Felex Share — THE two journalists behind the Facebook page, Baba Jukwa, admitted to lying to their followers in addition to extorting an undisclosed amount of money to fund their project, a sensational cache of emails hacked from their Gmail account, firstname.lastname@example.org, revealed over the weekend.
The two, Mkhululi Chimoio and Mxolisi Ncube, work for the shadowy, Zimbabwean newspaper, published by Wilf Mbanga in Britain before being shuttled for sale in Zimbabwe.
The expose has come as an anti-climax to many who had been taken in by the Facebook character because of the complete contradiction between what he claimed to be, a senior Zanu-PF Politburo member, and what the pair are in real life, two struggling journalists who had no qualms conning their employer and unsuspecting followers of an indeterminate amount of money.
The two, last year, claimed that President Mugabe and Zanu-PF had put up a US$300 000 bounty on their heads but in an e-mail dated July 6, 2013 addressed to one Commander Milan, they owned up to lying about the alleged bounty.
"Did you see people say they can catch me with $300 000," Baba Jukwa wrote, "kikikiki I made that one up to cause chaos. Now everyone thinks they are really after me but they can't stop this freedom train commander. I got the money, thanks (sic) god for your support. Let me know if you need any resources from my end because we are in this together to the last day."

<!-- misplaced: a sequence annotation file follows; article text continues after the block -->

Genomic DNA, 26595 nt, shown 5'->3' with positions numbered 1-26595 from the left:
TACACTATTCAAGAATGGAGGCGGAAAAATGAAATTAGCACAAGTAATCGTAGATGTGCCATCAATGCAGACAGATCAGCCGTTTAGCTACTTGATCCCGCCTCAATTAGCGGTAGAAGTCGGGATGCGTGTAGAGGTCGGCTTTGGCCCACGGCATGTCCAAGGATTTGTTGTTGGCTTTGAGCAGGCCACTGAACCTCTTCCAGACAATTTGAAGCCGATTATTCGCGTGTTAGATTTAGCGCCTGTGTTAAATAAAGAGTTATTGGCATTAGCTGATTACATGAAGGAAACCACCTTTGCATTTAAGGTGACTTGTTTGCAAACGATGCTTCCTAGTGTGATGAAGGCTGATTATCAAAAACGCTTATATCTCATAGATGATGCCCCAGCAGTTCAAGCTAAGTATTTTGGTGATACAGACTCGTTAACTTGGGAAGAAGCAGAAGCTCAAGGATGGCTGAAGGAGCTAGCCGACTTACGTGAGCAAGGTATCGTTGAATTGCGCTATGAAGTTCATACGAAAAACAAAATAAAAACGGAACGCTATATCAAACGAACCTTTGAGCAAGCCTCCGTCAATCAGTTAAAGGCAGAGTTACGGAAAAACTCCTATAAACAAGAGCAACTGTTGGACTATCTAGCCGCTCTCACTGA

The sensational claims were picked up by some sections of the Zimbabwean and international media, among them CNN, BBC, ABC and the Daily Telegraph, who claimed Baba Jukwa had so unsettled Zanu-PF that a bounty had been put on his head.
Chimoio and Ncube also promoted the bounty line in their articles in The Zimbabwean where they claimed Zanu-PF had launched an operation code-named "Clean House" which they said was aimed at them along with CNN's Robin Curnow, the BBC's Andrew Harding and one Thuso Khumalo of Studio 7.
They also launched an appeal for funds through PayPal, an online payment platform, from their followers that they claimed would go towards funding a sustained media campaign against Zanu-PF.
They reassured their followers that the donations would remain a secret since the PayPal account they were using had been "opened and secured in Switzerland".
Though it is not clear how much Chimoio and Ncube made, the campaign did not appear to have brought the desired rewards as evidenced by an exchange between Baba Jukwa and another troll going by the name Sahwira waBaba Jukwa, who is believed to be Mkhululi Chimoio where Mxolisi berated their followers for not opening the purse strings.
In a Google chat dated May 30, 2013 with Sahwira WaBaba Jukwa and in response to his question on how the fundraising was going, Baba Jukwa complained that the money they had received through PayPal was too little.
"Not gud at all zimbos (colloquial for Zimbabweans) are fools they don't appreciate good things just imagine 30 dollars so far."
Despite this, the documents at hand show that they two received up to eight transfers in one day broken down as US$30, £36, and 60 Australian dollars.
This money was ostensibly meant to contribute to the development a new mega media platform to fight Zanu-PF.
It is unclear how much was actually realised or what it was used for but what is clear is that the two journalists made money even from their employer, Wilf Mbanga whom they duped into believing he was dealing with a senior Zanu-PF Politburo member.
The game Mbanga engaged Baba Jukwa as a columnist, and agreed to pay him for promoting his paper on his page.
Baba Jukwa was paid US$50 per article published by The Zimbabwean and an undisclosed amount of money for promoting the paper on the Facebook page.